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Research seminar «Ireland and the Irish in the imperial project of late Tudors: mythologeme, practices of describing and paths of incorporation»

On Novermber 2 at the eleventh session of the research seminar “Languages for Describing the Other in Early Modern Europe: Social Contexts and Repertoires of Interpretation” a PhD student of Saint Petersburg State University Evgenii Tishunin presented his paper «Ireland and the Irish in the imperial project of late Tudors: mythologeme, practices of describing and paths of incorporation»

E. Tishunin discussed the issue of the origins of the imperial idea in England and its role in annexation of Ireland to the crown. He asserted that imperial idea in England originated in the Middle ages when the formula “Rex est imperator in regno suo” denoted supreme authority of the monarch.  With the reception of late Classical works, the image of the Roman Empire as composite monarchy comprising different territories under the rule of one king began to influence the formations of the imperial idea. 

Imperial idea was articulated during the reign of Henry VIII. The desire of the king to obtain a divorce with Catherine of Aragon led to the abolition of supremacy of Rome in the British Isles. The imperial status of English kingdom was declared which was aimed at strengthening the royal power. During the period the concept of English civility, an idea concerned with superiority of English law, religion, institutions etc over other peoples of the British Isles, was actualized.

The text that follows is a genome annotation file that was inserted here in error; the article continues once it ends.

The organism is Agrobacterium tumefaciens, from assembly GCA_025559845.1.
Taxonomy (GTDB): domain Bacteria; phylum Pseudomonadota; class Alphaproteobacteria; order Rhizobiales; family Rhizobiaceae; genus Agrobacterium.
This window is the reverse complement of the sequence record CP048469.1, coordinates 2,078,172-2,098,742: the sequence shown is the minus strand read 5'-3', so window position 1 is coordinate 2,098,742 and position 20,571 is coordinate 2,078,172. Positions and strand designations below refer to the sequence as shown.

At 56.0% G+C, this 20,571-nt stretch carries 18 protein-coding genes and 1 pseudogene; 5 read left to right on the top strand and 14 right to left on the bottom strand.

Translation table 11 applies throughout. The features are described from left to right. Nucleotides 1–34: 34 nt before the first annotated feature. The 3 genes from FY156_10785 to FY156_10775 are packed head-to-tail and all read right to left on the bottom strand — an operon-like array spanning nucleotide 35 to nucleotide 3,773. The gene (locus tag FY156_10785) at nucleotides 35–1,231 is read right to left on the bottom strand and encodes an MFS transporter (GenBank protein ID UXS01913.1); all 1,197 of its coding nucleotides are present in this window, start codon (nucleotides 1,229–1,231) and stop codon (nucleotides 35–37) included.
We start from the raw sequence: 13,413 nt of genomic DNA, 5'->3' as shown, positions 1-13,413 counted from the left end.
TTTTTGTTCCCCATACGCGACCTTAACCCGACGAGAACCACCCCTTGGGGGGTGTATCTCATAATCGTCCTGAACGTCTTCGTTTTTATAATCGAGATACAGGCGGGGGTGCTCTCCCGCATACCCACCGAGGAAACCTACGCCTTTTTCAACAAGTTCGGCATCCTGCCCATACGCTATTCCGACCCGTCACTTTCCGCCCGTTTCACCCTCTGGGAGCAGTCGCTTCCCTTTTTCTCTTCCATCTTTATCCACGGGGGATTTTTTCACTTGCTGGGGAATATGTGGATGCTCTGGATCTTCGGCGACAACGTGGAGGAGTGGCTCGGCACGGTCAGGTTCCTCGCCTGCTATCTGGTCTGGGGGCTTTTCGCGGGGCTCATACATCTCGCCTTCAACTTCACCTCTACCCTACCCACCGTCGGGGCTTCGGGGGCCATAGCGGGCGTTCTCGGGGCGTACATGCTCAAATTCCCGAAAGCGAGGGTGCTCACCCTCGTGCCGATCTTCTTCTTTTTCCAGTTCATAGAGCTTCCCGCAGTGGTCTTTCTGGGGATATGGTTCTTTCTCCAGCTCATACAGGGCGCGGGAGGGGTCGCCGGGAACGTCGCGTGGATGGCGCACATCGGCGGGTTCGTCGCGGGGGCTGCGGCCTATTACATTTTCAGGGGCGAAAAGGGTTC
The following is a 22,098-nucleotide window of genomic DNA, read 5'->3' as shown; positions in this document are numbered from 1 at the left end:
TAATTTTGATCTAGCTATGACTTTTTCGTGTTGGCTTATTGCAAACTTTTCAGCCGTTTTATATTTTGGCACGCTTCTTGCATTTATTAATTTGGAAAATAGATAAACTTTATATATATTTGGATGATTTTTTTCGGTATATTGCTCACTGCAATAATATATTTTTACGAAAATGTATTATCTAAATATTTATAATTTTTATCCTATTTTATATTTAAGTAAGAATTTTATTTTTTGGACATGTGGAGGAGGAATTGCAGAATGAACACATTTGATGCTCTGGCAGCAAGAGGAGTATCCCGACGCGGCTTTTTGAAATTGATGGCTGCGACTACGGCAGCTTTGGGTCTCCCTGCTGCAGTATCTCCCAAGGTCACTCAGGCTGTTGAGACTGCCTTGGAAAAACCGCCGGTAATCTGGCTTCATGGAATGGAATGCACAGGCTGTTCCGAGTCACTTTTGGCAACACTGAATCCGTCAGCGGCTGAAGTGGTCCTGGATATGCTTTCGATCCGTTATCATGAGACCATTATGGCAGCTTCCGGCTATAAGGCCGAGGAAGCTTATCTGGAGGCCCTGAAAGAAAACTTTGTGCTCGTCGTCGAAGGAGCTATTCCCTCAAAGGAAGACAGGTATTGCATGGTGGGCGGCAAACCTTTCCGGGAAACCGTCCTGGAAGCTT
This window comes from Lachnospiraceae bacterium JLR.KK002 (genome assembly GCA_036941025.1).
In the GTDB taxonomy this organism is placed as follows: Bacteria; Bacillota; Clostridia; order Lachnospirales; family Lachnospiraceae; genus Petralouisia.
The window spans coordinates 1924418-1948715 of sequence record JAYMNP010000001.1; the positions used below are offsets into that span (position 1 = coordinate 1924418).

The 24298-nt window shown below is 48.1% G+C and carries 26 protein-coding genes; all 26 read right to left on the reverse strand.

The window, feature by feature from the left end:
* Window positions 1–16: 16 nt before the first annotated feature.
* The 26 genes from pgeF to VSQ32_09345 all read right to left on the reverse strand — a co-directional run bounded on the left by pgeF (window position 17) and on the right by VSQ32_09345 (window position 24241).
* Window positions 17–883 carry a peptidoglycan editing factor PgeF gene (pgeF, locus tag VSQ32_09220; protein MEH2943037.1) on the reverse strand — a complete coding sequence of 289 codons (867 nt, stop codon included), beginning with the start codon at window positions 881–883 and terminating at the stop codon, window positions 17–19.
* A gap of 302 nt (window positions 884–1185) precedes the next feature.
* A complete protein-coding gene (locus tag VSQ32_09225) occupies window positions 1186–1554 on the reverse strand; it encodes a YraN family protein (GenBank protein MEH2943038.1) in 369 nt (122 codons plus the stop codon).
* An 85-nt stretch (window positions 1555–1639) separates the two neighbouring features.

The works of Giraldus Cambrensis set the foundations of the language to describe the «Other». Its key patterns of description of the Irish were reproduced in the 16th century. Programme narratives were created explaining how Ireland should be reformed and annexed to the crown. By the end of the 16th century six hundred such texts had emerged — propagandist pamphlets, treatises etc. During the 16th century the programme of empire-building would be adopted in Ireland aiming at transferring English political body to Ireland. 

E. Tishunin highlighted that portrayal of the native population as complete barbarians was a characteristic aspect of the describing of Irishness. The works usually criticized local elite which rarely integrated into social order of the Crown. Ireland was represented as a territory where civility could be transplanted in order to guide Ireland to the same stage of civility as England. 

After the presentation the participants considered the fragments from Thomas Smith, Richard Beacon, and Edmund Spenser and discussed the discourse of civility as an integral element of imperial discourse and cultural relativism in early modern time.